The Empire and Its Barbarians
In the early summer of 552, the Ostrogothic king Totila faced a large Byzantine army arrayed near Busta Gallorum, in central Italy, for the battle that would decide the fate of his kingdom. He was desperately waiting for reinforcements to arrive. To win time, he rode into the empty space between the two armies, clad in gold-plated armor, with purple adornments hanging from cheek plates, helmet, and spear, and began to perform a war dance. Procopius reports, “He wheeled his horse around in a circle and then turned him again to the other side and so made him run round and round. And as he rode he hurled his javelin into the air and caught it again as it quivered above him, then passed it rapidly from hand to hand, shifting it with consummate skill, and he gloried in his practice in such matters, falling back on his shoulders, spreading his legs and leaning from side to side.” Although the reinforcements arrived, the Goths lost the battle, and Totila died in flight the following night.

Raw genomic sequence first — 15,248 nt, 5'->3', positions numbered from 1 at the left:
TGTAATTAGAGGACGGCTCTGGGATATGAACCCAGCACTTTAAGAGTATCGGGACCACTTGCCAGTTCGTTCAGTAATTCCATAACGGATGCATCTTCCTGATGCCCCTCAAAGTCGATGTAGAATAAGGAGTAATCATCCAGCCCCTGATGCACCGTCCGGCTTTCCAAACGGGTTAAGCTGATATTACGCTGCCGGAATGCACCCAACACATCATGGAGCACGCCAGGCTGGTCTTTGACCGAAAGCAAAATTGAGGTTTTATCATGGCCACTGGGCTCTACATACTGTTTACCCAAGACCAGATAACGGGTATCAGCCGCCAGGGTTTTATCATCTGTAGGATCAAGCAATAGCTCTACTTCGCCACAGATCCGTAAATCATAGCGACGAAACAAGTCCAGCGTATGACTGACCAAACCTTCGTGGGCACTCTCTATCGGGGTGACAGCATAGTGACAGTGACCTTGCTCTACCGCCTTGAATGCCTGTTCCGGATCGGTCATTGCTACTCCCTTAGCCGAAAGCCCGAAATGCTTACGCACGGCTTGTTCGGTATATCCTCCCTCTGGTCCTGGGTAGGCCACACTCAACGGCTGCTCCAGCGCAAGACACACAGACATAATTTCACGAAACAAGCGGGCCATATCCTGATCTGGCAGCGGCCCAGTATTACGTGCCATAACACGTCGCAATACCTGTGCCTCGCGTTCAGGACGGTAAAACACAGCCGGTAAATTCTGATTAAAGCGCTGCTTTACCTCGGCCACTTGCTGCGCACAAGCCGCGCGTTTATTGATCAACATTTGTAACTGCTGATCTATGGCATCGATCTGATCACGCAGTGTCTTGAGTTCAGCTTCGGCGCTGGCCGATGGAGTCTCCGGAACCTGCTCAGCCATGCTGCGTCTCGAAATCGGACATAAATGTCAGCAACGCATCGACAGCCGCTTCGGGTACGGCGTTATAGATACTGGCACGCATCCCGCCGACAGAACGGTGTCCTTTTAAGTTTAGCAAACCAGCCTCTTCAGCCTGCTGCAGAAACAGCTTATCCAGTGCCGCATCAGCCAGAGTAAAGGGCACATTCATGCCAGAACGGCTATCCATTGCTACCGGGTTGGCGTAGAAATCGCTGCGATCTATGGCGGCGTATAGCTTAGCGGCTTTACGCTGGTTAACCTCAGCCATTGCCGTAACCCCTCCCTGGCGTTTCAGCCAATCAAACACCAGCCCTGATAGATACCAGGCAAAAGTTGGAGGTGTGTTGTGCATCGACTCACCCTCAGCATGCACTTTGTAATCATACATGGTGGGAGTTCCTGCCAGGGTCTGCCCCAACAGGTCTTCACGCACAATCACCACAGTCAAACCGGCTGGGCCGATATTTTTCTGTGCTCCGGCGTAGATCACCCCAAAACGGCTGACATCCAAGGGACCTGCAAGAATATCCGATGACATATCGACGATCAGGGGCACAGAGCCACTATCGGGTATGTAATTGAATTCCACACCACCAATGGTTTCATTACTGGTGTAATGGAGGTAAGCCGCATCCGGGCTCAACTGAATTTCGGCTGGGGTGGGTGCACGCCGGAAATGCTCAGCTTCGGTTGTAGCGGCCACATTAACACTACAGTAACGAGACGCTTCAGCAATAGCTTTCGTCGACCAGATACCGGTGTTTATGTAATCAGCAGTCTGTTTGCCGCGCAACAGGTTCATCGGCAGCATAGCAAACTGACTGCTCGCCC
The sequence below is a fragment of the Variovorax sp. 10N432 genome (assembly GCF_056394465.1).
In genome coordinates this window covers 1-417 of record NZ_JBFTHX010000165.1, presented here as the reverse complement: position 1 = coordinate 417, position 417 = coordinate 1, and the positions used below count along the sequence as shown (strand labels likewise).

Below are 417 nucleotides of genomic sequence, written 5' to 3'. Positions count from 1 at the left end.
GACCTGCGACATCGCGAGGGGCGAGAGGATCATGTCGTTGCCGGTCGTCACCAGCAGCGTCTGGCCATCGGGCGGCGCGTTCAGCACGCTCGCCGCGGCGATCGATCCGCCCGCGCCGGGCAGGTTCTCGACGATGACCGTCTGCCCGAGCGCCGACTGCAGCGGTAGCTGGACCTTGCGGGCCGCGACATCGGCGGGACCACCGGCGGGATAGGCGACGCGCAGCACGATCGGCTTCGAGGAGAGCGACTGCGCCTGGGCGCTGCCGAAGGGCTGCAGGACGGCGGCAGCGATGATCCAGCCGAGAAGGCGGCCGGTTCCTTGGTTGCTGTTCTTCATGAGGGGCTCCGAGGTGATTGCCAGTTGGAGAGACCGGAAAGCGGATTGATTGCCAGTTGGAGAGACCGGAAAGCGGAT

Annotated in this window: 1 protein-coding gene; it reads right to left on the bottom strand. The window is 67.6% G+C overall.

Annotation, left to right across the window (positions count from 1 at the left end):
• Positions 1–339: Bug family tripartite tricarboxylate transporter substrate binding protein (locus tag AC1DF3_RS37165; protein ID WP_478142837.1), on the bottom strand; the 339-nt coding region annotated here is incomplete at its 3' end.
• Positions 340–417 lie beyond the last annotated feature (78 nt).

Courage, splendor, skill at martial arts, and archaic barbarian customs: Procopius’s famous report reflects a familiar image of the barbarian kings who ruled the West in the time of Justinian. The glory and the fall of these barbarian kings is part of our grand narrative of Justinian’s achievements. His reconquests removed barbarian rulers from some of the former heartlands of the western empire and reestablished direct imperial rule. But by concentrating on the wars against the Vandals, the Ostrogoths, and in some measure also against the Visigoths, Justinian made the empire vulnerable to the attacks by new and more ferocious barbarians: Slavs, Avars, Lombards, Berbers, and others.